Storms occur quite regularly over the Titanian surface, particularly in the south pole region where there is a permanent vortex ravaging the land. It also rains a concoction of liquid methane and ethane, albeit only rarely. The Cassini-Huygens mission discovered puddles of the alien liquid on the surface following a storm. Titan even has seasonal weather patterns like Earth although, due to it being a moon, the seasons work in quite a different way to what we’re used to.

The Cassini-Huygens mission also discovered mountains on Titan, indicating that there has been plenty of geological activity in the moon’s more recent history. These mountains are composed of icy materials and are covered by a layer of methane snow. Titan is a geologically young moon, and it has been hypothesised that there may be cryovolcanoes on the surface, which are found on various other moons belonging to Jupiter and Saturn. Instead of throwing molten rock into the atmosphere, they erupt with volatile materials such as methane and ammonia.

After six years of exploration, the orbiting Cassini probe has put together an almost complete map of the Titanian surface, and the results show some geographical features remarkably like those found on Earth. One of the most prominent areas is the Xanadu, a raised region around the equator about the size of Australia. The area is covered in dunes, valleys, rivers and hills. Beside it is the sunken land of Shangri-La, the darkest region of the Titanian surface. These were originally thought to be seas, although recent reports suggest that they are currently dry.

At the time of writing, the Cassini-Huygens mission had just entered its final phase which, after a highly successful run, will eventually end with the orbiting module crashing into the Saturnian clouds early next year.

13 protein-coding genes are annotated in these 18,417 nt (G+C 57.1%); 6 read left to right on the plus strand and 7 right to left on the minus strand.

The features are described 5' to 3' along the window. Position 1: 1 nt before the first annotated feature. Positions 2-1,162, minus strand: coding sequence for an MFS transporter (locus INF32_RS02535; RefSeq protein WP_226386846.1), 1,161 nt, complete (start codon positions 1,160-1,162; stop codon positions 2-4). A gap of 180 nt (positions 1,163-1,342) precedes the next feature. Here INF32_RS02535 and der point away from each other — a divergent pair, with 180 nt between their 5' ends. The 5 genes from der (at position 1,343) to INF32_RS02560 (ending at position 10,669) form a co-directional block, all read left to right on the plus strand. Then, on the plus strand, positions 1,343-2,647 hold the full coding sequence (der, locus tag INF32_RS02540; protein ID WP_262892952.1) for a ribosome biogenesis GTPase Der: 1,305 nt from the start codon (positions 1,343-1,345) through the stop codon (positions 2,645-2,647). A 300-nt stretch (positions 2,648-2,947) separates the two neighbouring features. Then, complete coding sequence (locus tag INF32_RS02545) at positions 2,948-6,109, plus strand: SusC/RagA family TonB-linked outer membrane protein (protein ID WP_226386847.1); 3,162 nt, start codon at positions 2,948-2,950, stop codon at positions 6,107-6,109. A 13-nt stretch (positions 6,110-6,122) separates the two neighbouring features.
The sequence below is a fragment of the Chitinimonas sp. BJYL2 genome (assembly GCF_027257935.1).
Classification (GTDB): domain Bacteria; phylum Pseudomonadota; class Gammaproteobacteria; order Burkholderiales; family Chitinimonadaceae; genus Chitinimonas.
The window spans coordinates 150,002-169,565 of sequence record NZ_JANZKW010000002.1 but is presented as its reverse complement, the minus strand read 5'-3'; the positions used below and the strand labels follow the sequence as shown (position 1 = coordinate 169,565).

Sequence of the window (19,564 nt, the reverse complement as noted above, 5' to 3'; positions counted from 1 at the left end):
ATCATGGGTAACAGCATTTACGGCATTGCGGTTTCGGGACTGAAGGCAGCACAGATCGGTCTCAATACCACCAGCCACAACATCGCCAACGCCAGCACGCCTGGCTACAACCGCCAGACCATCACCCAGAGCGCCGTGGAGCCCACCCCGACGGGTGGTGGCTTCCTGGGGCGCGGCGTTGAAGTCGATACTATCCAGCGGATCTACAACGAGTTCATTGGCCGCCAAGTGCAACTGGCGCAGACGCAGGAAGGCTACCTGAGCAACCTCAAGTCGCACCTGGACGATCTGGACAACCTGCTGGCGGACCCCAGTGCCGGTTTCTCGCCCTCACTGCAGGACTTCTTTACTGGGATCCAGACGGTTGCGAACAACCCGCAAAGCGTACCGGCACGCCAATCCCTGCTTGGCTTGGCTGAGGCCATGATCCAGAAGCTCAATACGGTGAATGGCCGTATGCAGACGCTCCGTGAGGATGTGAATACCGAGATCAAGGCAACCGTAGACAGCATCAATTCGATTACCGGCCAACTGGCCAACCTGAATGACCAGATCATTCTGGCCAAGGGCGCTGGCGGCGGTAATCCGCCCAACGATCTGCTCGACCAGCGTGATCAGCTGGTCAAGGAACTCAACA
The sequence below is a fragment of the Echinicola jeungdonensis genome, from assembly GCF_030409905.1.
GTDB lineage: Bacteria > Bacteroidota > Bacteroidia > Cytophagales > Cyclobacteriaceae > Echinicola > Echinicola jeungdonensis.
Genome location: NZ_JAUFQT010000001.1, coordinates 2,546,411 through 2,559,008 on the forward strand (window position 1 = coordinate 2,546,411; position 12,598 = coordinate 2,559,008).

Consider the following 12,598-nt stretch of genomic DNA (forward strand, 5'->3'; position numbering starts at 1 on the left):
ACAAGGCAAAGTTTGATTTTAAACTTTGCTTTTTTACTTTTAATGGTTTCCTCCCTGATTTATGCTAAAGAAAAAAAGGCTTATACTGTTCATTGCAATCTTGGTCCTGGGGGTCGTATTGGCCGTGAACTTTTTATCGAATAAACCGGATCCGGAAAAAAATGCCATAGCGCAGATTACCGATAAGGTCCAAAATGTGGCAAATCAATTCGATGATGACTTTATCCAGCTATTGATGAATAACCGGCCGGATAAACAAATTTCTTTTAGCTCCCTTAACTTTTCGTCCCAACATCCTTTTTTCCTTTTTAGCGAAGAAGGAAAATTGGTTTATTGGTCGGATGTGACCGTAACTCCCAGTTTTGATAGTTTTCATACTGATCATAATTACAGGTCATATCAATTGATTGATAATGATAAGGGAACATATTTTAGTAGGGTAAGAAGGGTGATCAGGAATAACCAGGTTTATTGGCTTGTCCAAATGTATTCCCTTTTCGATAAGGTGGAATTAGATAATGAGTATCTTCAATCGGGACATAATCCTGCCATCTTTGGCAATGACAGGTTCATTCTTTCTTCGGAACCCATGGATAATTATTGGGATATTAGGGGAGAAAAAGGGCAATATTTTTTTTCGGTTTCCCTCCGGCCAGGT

Extraterrestrial Life on Titan

Titan Lakes

Just like Earth, Titan has lakes, rivers and seas, albeit with liquid hydrocarbons rather than water. In this artist’s rendering, a small submarine explores one of the moon’s many lakes.

The presence of a dense atmosphere, liquid lakes and rivers and many other characteristics have made Titan one of the top destinations in the search for alien life. On one hand, many things about Titan are instantly familiar to us, but its different chemistry absolutely precludes the existence of any organism that’s remotely Earth-like.

Despite the completely different chemistry of Titan, this does not necessarily mean that life of some sort does not or cannot exist there. After all, on Titan, methane is analogous to water here on Earth. It exists as a solid, liquid and gas and, for this reason, it has been hypothesised that Titan could have a methane-based ecosystem instead. Scientists have recently determined that Titanian conditions, at least those higher up in the atmosphere, are indeed able to give rise to the chemical reactions required to build complex biogenic molecules.

In some ways, Titan has a similar chemistry to that of the prebiotic Earth, albeit an incredibly cold version. In other words, it appears to have everything necessary for life of some kind to evolve, provided that that life consumes hydrogen instead of oxygen and has an ecosystem based on methane instead of water. Science has found little evidence to suggest why this shouldn’t be possible. After all, the earliest life on Earth lived in a world where there was no oxygen in the atmosphere for a start. The only possible hindrance is that the extremely low temperatures may prevent the chemical reactions required for life to evolve but, in the likely event that life has yet to take hold on Titan’s frigid surface, that’s not to say that this will always be the case.

In six-billion years from now, the Sun will have long since swallowed Mercury and Venus, and every trace of life on Earth will be long gone. As the Sun reaches its later years as a red giant star, Titan will become much warmer. There will be a window of opportunity of up to half a billion years in which Titan will develop even more Earth-like characteristics, perhaps even giving basic forms of life a chance to exist long after humanity and almost every trace of its existence has disappeared.


Although we’ve learned much about Titan over the last 12 years, we’ve probably uncovered more questions than revealed answers. Much remains unknown about the surface of this bizarre moon, and scientists continue to mull over the data collected by the enormously successful Cassini-Huygens mission chiefly to make sense of the most unusual chemistry of this alien world.

Unfortunately, it will be some time before we visit the Saturnian moon again, although last year, NASA did award further funding towards a proposal to send a submarine to Titan to explore its methane seas.